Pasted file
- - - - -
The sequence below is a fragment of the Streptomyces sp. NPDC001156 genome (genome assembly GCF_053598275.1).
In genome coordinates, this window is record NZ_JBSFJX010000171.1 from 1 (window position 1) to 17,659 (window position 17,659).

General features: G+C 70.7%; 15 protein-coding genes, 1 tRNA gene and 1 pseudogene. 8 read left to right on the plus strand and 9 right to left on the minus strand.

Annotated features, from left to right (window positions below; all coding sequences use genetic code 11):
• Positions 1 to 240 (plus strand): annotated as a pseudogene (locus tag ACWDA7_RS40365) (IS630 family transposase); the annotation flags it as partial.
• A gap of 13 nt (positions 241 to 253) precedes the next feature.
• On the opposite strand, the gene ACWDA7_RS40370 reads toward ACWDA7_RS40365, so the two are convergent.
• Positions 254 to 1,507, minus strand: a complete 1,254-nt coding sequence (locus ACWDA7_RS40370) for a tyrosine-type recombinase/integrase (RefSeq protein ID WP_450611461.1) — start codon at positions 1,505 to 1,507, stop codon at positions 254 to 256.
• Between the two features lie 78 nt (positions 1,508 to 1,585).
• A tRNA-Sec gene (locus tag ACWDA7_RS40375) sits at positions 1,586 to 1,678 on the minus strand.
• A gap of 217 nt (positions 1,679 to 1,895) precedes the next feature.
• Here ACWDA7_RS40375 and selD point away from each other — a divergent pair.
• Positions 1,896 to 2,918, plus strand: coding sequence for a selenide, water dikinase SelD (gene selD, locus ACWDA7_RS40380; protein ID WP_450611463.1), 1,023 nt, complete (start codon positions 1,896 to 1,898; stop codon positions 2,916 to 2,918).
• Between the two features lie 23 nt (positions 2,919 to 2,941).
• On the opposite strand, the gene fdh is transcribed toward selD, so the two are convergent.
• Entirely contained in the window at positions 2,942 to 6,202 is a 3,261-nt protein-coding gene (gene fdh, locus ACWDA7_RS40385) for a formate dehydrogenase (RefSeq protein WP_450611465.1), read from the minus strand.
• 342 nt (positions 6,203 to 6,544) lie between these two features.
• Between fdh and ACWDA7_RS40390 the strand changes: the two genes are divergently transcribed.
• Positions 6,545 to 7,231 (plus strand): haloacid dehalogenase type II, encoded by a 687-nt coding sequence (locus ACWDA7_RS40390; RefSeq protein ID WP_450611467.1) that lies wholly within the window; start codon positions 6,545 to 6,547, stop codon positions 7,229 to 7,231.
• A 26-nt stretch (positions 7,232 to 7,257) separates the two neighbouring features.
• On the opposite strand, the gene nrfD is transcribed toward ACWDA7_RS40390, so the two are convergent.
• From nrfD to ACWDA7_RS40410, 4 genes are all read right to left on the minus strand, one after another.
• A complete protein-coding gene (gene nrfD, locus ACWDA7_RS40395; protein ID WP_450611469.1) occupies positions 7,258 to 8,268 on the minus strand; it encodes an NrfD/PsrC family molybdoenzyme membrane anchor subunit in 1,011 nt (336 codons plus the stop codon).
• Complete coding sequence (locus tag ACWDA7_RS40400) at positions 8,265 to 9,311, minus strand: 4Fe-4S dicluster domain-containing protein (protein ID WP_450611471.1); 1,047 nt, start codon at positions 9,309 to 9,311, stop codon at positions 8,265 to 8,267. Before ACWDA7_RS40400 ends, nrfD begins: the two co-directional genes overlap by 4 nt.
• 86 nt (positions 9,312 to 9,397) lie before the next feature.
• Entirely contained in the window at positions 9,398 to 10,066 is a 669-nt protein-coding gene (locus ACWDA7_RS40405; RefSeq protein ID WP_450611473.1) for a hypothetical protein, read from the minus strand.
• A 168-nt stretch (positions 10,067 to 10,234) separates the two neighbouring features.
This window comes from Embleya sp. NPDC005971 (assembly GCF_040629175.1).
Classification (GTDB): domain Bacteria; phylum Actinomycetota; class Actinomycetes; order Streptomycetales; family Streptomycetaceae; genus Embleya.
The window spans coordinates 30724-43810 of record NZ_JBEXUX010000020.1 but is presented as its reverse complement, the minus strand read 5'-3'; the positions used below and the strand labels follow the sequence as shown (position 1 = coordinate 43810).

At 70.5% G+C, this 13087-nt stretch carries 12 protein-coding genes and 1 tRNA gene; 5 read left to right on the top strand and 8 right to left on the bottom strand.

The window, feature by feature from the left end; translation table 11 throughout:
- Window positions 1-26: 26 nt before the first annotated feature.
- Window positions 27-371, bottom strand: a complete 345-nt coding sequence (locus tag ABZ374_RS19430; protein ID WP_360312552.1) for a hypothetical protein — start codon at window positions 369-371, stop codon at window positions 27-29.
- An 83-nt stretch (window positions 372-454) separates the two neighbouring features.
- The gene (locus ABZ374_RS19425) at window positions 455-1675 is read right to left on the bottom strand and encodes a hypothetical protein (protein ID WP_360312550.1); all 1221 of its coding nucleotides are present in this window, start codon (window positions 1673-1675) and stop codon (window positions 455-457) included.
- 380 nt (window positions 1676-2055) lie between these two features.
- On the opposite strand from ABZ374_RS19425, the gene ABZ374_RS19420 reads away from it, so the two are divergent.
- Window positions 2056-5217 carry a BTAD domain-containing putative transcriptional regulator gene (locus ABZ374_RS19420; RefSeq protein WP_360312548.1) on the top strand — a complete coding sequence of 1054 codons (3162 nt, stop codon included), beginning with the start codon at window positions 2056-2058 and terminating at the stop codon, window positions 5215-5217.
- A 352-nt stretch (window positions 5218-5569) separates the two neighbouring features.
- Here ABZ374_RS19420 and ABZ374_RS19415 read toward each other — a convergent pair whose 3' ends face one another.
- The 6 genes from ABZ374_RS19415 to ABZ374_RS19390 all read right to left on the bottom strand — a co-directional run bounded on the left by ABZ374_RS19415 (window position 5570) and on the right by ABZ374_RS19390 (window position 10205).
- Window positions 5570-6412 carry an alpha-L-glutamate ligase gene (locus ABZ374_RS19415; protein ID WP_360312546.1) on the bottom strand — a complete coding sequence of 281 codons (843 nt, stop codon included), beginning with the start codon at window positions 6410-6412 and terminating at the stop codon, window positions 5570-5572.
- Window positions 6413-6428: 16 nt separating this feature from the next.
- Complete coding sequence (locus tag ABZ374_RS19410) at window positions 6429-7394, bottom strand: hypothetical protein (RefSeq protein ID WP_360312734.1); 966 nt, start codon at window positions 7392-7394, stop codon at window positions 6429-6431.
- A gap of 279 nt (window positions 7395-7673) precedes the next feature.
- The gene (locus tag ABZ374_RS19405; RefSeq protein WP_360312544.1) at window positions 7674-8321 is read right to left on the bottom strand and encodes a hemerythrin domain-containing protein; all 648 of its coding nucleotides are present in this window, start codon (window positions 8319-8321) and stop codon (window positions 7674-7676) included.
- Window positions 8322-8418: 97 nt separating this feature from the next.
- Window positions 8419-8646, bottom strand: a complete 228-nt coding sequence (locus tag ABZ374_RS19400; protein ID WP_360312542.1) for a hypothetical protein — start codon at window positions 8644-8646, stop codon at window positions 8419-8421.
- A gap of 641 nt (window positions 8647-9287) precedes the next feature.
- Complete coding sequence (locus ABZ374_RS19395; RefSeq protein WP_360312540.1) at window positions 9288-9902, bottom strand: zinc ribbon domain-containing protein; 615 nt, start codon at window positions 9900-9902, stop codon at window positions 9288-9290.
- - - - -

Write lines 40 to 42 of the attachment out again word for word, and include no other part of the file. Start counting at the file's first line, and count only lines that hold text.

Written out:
- A 352-nt stretch (window positions 5218-5569) separates the two neighbouring features.
- Here ABZ374_RS19420 and ABZ374_RS19415 read toward each other — a convergent pair whose 3' ends face one another.
- The 6 genes from ABZ374_RS19415 to ABZ374_RS19390 all read right to left on the bottom strand — a co-directional run bounded on the left by ABZ374_RS19415 (window position 5570) and on the right by ABZ374_RS19390 (window position 10205).